Leap Wireless' SVP and general counsel Robert Irving testified today before the House Subcommittee on Telecommunications and the Internet about Leap's take on the outcome of the 700 MHz auction.
"We have been concerned in recent years with the ever-increasing consolidation of spectrum assets and market share into the hands of the nation's largest wireless carriers, and the consequences that this portends for Leap and other small and mid-sized carriers," Irving said, according to his prepared remarks.
Irving outlined a few lessons learned from the 700 MHz auction:
- One disturbing trend in wireless: Two of the largest carriers increased their vast spectrum holdings thanks to the auction. Verizon Wireless and AT&T contributed $16.3 billion of the total $19.6 billion raised during the auction.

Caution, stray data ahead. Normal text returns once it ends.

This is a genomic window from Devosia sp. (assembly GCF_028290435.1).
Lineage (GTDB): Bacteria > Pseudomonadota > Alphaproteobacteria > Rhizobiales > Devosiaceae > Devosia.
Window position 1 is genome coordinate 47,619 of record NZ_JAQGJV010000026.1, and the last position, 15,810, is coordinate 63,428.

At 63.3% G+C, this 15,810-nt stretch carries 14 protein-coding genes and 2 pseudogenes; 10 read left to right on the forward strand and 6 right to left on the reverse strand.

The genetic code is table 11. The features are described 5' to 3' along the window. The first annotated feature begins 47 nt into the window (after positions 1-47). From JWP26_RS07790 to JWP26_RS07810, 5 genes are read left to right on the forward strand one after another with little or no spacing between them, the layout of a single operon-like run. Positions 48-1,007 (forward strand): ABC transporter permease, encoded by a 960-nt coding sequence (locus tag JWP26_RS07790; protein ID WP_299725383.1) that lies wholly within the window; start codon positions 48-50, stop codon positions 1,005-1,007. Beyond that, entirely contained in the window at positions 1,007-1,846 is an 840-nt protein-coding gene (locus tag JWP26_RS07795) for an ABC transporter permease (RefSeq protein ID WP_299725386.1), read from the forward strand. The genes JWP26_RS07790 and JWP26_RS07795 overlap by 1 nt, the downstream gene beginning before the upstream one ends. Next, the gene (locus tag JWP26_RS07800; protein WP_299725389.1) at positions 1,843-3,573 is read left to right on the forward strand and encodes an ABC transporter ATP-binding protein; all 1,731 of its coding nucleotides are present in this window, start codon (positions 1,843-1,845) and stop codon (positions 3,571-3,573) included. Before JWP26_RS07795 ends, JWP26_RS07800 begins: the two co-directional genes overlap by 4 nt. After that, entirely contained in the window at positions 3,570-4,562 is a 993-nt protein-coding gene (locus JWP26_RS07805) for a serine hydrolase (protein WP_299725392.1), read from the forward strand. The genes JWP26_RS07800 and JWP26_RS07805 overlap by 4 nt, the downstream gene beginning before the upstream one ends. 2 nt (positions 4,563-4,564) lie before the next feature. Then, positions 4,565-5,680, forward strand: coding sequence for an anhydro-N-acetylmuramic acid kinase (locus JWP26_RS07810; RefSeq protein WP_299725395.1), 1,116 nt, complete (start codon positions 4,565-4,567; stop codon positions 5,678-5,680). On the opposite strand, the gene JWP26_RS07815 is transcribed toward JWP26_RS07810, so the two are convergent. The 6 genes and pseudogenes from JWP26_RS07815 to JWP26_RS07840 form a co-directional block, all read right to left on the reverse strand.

- Meanwhile, Leap and Alltel won no licenses, while MetroPCS won one license.
- The auction provided limited bidding opportunities for small and mid-sized carriers and little headway was made in bringing new entrants into the industry.
- The creation of large geographic areas in the C Block made it difficult for smaller and mid-sized carriers to compete.
- The complex public/private partnership framework for the D Block, especially the extremely stringent geographic build out requirements, made the spectrum slice highly unattractive.
- The FCC should examine whether breaking the D Block into smaller segments makes better sense and whether AT&T or Verizon Wireless should be allowed to bid on it given the large swaths of 700 MHz spectrum those carriers already have.
For more on Irving's remarks:
- take a look at the entire testimony